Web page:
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Posted by Patricia Zimmermann at 11:26AM   |  27 comments
The piano waits for its player to practice

Blog written by Jairo Geronymo, pianist, Berlin, Germany

Last month a former student of mine at Ithaca College, Justine Popik, visited me for a weekend in Nuremberg.  She told me that her classmates would take note of my (in) famous catchy phrases about music.  I have been known to use any means possible to get students to remember certain concepts. 

In one class, I asserted that the fourth degree in a scale can be harmonized with either the subdominant or dominant seventh chord--a bisexual scale degree.  I am sure that the students in that class still remember the sexual inclinations of the fourth degree of a scale. 

Justine mentioned to me that one of her favorite phrases that she heard from me was: “You thought that you came here to learn the A flat minor scale but I will teach you the art of seduction”.  I do not recall how I came to such a statement . It might be related to the fact that every scale had its ‘dance’ so that students would remember the fingering patterns. There is a video on YouTube of my students dancing the B flat minor scale Dance on the Commons, in downtown Ithaca.

Today’s blog is about how to practice the piano.  These rules can be used with any other instrument and somehow they can sublimate themselves into important life lessons.  I present them as life lessons but fell free to interpret them as your own ‘art of seduction’ lessons!

1.For every task there is an appropriate tool!   Paul Fritts, an internationally known Pipe Organ builder (http://www.frittsorgan.com/) once told me: ‘The right tool can make any task easier’. The ‘right tool’ in music is ‘knowing how to practice’.  It can make learning a piece a more simple, efficient and enjoyable process.  However, the right tool willl not work without the basic materials.  The building blocks of every instrument are scales, chords, arpeggios, etc.  The music will suffer when these technical aspects are not appropriately under control.  It is a good idea to warm up by playing basic technical exercises in the key of the piece to be studied.

2. Drink five glasses of water every day as opposed to five gallons every Friday! In order to learn well and efficiently, we need to understand how our brain works.  It is impossible to learn a piece of music in one session.  Focused daily practice with repeated patterns is needed in order to allow the brain to create a stable protein chain and thus remember the music.  One hour everyday adds up to much more than seven hours once a week.

3. Measure it twice, cut it once.  It is imperative to learn the music correctly from the beginning.  The brain ‘records’ everything that we play so when we play a passage five times incorrectly and then finally once correctly, the brain has recorded all six versions and under pressure, during a performance, might deliver the incorrect version of that passage.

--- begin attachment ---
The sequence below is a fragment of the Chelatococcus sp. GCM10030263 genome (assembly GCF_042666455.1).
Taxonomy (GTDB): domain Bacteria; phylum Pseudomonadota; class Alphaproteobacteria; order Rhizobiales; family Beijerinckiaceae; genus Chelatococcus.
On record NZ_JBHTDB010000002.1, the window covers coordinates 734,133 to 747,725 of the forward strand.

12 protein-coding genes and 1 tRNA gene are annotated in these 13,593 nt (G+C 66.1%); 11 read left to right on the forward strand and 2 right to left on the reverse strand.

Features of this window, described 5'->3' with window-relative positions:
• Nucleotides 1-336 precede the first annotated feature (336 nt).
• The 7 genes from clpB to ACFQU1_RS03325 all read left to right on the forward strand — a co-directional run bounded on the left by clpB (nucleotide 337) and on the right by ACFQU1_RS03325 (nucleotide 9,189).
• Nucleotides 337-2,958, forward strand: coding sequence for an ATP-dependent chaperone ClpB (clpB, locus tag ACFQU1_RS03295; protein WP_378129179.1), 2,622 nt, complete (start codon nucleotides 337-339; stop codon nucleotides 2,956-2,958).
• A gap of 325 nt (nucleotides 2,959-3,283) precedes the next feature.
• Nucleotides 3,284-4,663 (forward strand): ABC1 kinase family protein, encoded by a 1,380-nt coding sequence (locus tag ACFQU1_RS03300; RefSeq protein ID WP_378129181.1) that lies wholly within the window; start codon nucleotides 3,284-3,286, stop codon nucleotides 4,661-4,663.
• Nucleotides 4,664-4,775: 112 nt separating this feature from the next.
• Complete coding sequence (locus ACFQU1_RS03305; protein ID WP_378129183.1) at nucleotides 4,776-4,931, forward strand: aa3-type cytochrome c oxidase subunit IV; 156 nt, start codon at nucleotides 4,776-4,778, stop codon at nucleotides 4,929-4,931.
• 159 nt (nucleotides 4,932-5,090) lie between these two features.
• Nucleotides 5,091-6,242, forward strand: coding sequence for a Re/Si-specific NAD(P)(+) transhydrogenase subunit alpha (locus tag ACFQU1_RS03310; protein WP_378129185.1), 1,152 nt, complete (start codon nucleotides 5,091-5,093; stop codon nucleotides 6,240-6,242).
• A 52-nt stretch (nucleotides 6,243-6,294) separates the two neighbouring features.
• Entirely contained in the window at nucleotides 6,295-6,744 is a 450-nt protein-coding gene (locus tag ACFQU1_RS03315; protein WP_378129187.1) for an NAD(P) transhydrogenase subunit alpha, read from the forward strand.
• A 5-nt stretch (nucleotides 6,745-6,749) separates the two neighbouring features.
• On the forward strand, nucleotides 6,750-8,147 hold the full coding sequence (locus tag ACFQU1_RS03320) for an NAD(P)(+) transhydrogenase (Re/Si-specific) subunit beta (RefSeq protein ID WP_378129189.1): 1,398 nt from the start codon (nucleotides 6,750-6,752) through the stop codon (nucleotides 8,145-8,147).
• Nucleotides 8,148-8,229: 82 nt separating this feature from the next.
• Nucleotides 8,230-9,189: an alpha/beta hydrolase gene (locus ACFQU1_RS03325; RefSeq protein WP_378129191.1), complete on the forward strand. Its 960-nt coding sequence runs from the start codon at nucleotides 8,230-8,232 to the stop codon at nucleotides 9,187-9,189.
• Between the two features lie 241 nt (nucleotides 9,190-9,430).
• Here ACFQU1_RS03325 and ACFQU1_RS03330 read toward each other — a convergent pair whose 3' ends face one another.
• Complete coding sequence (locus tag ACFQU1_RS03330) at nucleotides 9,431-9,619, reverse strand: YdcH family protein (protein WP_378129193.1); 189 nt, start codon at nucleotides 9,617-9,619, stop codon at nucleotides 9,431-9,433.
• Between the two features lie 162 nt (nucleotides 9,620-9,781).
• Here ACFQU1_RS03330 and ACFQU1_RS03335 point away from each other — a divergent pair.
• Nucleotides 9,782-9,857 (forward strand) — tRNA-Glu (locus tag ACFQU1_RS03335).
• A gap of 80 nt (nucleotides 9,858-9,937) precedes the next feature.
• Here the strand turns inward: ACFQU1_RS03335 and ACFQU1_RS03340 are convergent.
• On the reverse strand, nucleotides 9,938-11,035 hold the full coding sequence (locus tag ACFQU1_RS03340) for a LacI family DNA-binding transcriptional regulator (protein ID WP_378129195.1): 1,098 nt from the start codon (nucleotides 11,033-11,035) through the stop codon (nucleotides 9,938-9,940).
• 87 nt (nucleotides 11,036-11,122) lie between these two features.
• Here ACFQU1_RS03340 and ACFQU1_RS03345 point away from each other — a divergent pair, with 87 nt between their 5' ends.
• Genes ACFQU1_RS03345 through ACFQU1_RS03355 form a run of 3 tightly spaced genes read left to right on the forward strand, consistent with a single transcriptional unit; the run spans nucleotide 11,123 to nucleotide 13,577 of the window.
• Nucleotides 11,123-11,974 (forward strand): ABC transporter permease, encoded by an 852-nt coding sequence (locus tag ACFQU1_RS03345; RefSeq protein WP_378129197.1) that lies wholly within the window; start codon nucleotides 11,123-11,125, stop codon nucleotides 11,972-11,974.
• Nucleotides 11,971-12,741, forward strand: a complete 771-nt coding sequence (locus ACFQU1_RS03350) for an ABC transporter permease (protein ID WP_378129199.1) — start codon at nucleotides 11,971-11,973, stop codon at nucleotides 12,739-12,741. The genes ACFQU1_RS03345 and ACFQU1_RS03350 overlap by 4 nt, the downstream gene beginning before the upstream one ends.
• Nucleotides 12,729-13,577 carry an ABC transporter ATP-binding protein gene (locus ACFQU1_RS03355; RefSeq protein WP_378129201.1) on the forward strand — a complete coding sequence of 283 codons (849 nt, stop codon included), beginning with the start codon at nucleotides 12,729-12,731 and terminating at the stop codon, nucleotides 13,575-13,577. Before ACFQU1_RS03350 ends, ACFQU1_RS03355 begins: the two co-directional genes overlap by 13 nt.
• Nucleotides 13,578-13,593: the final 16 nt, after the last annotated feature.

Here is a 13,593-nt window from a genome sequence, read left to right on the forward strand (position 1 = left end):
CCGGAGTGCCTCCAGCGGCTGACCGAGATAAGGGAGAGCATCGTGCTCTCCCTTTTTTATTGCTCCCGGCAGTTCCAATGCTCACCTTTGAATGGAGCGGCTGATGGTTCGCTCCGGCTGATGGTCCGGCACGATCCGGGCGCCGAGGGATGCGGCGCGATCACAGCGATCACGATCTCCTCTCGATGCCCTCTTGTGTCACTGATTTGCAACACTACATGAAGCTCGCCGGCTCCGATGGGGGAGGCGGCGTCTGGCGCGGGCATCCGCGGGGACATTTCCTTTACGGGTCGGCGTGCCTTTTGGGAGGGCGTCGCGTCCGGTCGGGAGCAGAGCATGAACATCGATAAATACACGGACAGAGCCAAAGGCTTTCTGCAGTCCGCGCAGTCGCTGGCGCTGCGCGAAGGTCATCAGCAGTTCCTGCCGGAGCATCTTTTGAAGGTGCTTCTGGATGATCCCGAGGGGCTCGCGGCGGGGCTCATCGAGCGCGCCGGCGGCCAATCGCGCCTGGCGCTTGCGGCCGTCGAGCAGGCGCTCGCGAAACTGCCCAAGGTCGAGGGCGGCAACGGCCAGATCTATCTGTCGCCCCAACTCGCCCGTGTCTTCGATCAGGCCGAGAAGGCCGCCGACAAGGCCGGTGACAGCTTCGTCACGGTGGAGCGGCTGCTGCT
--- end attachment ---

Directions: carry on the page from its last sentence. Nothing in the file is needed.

4. Do not drive like a maniac!  Nobody learns to drive at 80 miles per hour on a freeway in Los Angeles.  We teach our brains new movements by repeating them several times, slowly.  Learning an instrument requires that same discipline.   The brain can understand and remember the correct sequence of movements in order to produce the right sounds SLOWLY.

5. Do not covet your neighbors Beethoven Sonata.  Compete only with yourself; too many instrumentalists stop playing because they cannot play according to the highest standards.  Each person has a story to tell. Every honest, worked out message through music deserves to be heard.

6. If you don’t have something nice to say, do not say anything!  This is for mature players only. Young players should be exposed to all types of music and learn the beauty of each style, period, and composer.  Good programming is half the battle won.  Do not play repertoire which you do not believe in.  Loads of beautiful music is out there waiting to be played. Do not waste your time with pieces through which you have nothing to say.  An audience can forgive wrong notes but never a musical lie.|

7. Just do it!  Many times, it is difficult  for me to get to the piano bench. But once I start to practice, time flies.  I am totally absorbed by this enthralling activity.  I advise my students to set practice times.  In the same way that a student has a fixed time for Math or English classes, there should also be a set time for practice.

8. Do not take the easy route.  Students  often spend too much time going through easy passages. They do not dedicate enough enough attention to problematic ones.  I recommend my students to start learning a piece by working on the difficult spots first.  This means not only the technically but also the musically difficult passages.